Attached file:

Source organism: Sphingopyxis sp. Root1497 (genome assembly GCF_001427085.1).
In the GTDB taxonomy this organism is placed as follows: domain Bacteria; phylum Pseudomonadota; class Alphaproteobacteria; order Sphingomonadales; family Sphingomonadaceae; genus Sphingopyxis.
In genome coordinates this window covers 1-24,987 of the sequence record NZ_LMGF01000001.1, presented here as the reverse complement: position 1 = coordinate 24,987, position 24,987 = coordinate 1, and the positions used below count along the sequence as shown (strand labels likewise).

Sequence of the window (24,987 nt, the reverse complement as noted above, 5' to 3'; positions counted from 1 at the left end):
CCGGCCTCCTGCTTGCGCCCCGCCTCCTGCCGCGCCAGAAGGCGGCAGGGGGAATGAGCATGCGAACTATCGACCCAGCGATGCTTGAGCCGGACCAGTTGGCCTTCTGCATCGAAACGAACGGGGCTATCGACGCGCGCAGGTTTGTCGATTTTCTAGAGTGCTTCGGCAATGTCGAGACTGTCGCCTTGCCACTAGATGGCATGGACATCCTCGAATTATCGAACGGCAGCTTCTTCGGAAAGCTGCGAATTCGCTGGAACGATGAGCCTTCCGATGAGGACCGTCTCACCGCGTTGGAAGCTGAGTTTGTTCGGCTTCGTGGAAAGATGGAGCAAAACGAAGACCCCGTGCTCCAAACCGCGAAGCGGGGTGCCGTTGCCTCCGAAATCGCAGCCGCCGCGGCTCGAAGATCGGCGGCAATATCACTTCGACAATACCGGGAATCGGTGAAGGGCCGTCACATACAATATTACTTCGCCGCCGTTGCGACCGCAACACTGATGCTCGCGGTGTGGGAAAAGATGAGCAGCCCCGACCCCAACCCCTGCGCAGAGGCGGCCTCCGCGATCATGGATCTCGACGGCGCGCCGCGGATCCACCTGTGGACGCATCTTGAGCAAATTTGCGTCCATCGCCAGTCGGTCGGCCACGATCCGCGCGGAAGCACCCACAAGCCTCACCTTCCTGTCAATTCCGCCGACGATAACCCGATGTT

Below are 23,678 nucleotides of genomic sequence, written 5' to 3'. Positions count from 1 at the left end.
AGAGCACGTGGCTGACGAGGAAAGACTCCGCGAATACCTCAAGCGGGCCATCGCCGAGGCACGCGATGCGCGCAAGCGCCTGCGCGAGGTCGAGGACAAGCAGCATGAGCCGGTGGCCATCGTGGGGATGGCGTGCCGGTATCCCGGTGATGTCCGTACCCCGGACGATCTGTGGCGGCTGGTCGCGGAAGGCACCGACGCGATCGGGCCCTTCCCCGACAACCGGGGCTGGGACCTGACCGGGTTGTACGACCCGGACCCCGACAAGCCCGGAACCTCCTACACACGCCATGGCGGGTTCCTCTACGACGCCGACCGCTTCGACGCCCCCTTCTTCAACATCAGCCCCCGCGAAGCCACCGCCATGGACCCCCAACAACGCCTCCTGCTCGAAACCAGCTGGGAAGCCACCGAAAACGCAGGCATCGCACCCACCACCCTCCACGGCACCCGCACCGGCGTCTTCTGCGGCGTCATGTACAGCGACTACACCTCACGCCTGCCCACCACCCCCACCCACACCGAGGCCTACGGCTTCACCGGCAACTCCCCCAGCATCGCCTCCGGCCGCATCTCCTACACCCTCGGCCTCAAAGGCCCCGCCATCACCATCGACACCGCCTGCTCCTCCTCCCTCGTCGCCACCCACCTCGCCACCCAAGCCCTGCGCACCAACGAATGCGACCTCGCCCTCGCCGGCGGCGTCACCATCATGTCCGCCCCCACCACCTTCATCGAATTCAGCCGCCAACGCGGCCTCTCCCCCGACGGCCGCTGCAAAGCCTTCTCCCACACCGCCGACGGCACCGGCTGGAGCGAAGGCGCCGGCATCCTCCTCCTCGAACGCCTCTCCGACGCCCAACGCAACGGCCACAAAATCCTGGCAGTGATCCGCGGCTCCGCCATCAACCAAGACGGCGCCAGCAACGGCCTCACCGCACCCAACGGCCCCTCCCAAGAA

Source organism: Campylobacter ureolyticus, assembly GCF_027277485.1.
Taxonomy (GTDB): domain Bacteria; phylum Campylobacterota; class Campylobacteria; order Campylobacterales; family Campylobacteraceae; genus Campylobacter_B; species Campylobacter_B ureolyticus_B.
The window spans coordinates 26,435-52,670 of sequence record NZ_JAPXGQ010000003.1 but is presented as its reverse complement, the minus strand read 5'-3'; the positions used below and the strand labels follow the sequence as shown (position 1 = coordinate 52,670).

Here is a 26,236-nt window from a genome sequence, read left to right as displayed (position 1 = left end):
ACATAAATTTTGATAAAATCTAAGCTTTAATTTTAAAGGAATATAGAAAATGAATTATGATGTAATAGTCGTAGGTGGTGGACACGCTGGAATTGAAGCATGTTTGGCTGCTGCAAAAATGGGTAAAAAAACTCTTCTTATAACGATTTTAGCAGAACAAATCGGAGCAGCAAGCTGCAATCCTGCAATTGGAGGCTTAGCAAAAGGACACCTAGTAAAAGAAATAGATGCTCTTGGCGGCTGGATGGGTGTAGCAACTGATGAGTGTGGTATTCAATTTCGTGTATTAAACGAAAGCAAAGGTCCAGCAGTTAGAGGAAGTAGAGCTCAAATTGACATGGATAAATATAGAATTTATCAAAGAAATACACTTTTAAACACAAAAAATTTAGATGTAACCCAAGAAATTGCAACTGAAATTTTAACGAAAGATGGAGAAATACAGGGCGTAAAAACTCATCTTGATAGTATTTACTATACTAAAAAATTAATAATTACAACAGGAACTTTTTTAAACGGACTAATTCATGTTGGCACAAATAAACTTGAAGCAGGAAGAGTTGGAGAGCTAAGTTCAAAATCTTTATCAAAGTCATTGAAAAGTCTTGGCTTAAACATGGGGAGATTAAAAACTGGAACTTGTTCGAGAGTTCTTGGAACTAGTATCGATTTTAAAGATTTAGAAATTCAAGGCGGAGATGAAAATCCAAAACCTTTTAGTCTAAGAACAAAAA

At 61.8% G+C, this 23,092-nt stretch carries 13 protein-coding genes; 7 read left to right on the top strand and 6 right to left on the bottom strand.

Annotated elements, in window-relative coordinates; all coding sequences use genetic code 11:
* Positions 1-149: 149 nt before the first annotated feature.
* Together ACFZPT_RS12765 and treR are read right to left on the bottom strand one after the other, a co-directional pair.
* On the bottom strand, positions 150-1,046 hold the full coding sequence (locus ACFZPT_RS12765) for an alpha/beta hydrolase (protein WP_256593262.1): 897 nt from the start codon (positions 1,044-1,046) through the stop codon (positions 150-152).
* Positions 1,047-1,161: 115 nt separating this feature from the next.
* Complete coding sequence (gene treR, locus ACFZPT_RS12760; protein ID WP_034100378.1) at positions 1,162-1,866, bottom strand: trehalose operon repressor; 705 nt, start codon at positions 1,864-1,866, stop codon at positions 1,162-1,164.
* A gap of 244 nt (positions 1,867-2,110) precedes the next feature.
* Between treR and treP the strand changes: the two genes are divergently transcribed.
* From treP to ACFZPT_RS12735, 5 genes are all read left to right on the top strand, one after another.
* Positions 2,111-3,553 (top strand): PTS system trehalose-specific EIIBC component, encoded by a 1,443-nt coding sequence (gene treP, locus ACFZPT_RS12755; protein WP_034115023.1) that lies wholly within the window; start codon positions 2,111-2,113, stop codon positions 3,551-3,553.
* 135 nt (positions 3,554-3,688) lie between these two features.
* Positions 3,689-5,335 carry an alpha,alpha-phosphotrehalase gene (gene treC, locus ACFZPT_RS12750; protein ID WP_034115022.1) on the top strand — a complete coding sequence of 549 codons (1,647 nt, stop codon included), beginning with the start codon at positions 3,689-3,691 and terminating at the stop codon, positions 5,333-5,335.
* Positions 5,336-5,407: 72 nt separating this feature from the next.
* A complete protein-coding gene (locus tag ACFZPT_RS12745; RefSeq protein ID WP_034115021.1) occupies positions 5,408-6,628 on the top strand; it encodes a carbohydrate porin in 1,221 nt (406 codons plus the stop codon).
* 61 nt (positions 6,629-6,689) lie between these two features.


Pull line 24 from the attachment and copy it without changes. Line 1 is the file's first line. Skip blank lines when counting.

* 135 nt (positions 3,554-3,688) lie between these two features.